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A copy of the order from the Ministry of Religious Affairs

Sudan

Minister of Religious Affairs appoints commissioners to investigate Khartoum church attack

9 Apr 2020

The Sudanese Minister of Religious Affairs and Endowments has appointed five commissioners to investigate a series of attacks on the Sudan Church of Christ (SCOC) Jabarona, which took place in December 2019 and January 2020.

On 18 March CSW called on the Sudanese government to investigate the attacks on the SCOC Jabarona and on churches in Blue Nile State which took place during the same period. On 20 March, the Minister for Religious Affairs and Endowments, Mr Nasr al-Din Mufreh, pledged to investigate.

On 29 March Mr Mufreh signed a ministerial order appointing commissioners tasked with three primary duties: to draw up a list of properties owned by the church in the metropolis of Khartoum; to review all investment properties on land allocated to the church in Khartoum, Khartoum Bahri and Omdurman; and to investigate the attacks on the SCOC Jabarona.

The commissioners were given seven days to complete their investigation, and conducted their first interviews with the SCOC on 2 April. However, due to restrictions to contain the spread of COVID-19, the investigation is expected to take longer to complete.

The SCOC in Jabarona was attacked on 18 December, 14 January, 21 January and 29 January. During each incident, the assailants attempted to burn down parts of the place of worship. In addition to the attacks, church leaders received serious threats from Muslim extremists living in the area, who warned that they would not allow churches to be built there even if official permission was granted.

Demas Margan, a human rights lawyer and legal representative for the SCOC, told CSW:  “The investigation is far broader than just the attacks on the church in Jabarona. Generally in Sudan cemeteries are allocated by the government, separate land is designated for Muslims and Christians. During the previous government, corrupt officials and investors bought the land that was set aside for Christian cemeteries and established businesses. This is an important area to investigate; however, it is disappointing that the investigation has a limited time to report and has not been extended to other parts of Sudan.”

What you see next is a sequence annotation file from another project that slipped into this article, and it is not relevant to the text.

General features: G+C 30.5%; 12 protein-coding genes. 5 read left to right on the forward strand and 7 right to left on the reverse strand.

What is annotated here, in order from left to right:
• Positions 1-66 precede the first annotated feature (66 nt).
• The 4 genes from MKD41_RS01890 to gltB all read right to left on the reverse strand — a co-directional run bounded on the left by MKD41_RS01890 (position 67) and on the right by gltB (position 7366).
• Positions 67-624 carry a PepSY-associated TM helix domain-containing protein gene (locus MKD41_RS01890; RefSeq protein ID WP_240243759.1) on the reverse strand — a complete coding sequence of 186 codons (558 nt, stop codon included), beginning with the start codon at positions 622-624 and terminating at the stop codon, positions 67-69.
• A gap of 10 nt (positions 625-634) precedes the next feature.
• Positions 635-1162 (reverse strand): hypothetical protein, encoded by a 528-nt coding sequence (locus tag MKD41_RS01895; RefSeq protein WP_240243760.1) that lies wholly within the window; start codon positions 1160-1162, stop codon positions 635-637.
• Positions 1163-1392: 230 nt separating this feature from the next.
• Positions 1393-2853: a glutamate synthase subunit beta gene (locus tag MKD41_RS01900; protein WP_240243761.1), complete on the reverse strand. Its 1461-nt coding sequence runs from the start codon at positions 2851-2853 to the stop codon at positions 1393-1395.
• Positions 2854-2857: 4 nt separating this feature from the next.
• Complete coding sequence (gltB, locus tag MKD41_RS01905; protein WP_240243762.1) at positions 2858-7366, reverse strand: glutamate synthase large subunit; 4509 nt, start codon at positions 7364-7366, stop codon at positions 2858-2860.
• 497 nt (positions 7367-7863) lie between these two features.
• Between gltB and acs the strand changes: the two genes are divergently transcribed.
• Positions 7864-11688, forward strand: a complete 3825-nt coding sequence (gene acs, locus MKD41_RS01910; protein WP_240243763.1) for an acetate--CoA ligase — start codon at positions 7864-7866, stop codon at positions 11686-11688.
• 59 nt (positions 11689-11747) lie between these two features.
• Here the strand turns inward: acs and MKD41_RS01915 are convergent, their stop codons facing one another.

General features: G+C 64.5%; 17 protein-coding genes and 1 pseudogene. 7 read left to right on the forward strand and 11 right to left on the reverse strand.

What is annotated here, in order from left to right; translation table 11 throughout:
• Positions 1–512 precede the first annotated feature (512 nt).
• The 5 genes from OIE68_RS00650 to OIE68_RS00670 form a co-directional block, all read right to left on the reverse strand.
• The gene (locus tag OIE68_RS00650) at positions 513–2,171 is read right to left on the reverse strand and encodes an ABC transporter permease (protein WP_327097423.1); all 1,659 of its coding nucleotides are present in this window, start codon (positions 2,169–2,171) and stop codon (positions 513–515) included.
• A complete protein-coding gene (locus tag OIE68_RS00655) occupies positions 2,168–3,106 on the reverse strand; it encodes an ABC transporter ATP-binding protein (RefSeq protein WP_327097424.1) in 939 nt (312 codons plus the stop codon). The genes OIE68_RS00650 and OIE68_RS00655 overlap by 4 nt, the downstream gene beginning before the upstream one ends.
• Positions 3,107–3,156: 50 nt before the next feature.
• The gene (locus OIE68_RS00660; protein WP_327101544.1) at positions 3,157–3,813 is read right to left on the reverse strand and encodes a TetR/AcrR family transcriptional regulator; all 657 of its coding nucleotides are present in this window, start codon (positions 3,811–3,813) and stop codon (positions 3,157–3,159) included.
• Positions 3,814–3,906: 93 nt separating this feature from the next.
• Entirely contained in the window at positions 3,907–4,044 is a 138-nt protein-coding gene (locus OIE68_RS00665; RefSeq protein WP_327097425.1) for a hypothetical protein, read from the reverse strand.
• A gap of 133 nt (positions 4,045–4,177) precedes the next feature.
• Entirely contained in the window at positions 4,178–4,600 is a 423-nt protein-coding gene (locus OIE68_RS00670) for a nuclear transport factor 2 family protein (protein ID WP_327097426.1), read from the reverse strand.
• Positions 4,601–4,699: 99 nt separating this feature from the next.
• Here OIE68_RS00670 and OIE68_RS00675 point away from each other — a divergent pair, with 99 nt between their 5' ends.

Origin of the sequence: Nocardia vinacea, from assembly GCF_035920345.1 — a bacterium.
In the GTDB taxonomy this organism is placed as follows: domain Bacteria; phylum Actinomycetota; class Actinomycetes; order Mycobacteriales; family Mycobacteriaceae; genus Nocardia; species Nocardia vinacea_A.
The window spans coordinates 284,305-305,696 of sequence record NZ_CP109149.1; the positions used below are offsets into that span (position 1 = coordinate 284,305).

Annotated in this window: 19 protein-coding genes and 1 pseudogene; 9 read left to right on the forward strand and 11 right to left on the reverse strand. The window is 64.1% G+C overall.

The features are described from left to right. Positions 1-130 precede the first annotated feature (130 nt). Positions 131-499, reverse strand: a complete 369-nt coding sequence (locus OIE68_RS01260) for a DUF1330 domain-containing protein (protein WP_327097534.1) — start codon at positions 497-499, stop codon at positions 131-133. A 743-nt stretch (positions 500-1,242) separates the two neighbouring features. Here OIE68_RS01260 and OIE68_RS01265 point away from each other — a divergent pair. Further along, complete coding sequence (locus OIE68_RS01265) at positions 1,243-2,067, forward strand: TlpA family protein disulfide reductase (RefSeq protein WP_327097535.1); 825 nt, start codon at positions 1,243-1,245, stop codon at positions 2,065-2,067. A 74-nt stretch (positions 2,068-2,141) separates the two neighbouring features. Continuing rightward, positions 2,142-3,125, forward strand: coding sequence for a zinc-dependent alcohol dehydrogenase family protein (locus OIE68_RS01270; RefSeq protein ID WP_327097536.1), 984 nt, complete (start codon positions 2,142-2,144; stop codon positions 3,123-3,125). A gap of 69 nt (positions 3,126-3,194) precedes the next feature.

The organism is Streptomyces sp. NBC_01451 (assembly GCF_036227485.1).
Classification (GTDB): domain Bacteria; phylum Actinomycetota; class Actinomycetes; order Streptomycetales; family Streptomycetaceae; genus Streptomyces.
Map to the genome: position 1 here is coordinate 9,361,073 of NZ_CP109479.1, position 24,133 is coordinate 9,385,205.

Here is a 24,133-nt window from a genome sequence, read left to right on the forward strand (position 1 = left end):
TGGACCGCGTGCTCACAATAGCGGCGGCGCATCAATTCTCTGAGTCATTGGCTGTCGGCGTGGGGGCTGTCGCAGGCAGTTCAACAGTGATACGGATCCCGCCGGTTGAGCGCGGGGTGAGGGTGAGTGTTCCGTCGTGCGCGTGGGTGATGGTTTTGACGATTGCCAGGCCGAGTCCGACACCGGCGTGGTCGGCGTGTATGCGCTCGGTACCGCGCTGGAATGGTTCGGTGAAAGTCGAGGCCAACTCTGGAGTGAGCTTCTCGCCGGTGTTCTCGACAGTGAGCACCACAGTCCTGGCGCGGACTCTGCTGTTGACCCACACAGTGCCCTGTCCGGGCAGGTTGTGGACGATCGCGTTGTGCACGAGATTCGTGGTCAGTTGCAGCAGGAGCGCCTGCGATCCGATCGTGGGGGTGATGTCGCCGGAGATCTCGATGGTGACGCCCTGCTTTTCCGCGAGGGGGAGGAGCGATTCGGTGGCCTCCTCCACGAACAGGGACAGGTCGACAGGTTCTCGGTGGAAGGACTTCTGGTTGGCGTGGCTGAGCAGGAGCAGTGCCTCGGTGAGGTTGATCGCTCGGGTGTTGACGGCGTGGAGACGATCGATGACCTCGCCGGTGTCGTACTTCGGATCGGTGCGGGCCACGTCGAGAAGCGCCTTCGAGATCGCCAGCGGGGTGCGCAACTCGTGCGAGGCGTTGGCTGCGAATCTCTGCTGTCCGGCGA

The investigation is limited to the situation in Khartoum alone; however, concerns have been raised over increasing attacks on churches in Blue Nile state. On 9 March extremists razed the Sudanese Evangelical Presbyterian Church (SEPC) in Bout Town, El Tadamon locality, Blue Nile state, to the ground. The attack occurred in the same town where buildings belonging to the Sudan Internal Church, the Catholic Church and the Orthodox Church were attacked on 28 December 2019 and again on 16 January 2020. Despite assurances from the Federal and State governments that the churches would be rebuilt and perpetrators would be brought to justice, the churches are still waiting for a resolution.

CSW’s Chief Executive Mervyn Thomas said: “CSW welcomes the appointment of commissioners to investigate the attack on the Sudanese Church of Christ in Jabarona and make an assessment of land issues that churches in Khartoum are experiencing. However, we remain concerned that attacks on religious minorities outside of Khartoum are not being addressed. The trend speaks to a wider concern of the government centralising its action in the capital city and side-lining the plight of historically marginalised communities. We urge the government to take swift action to address these imbalances and to comprehensively investigate violations occurring in Blue Nile state.” 

A copy of the order from the Ministry of Religious Affairs

A copy of the order of the Ministry of Religious Affairs and Endowments

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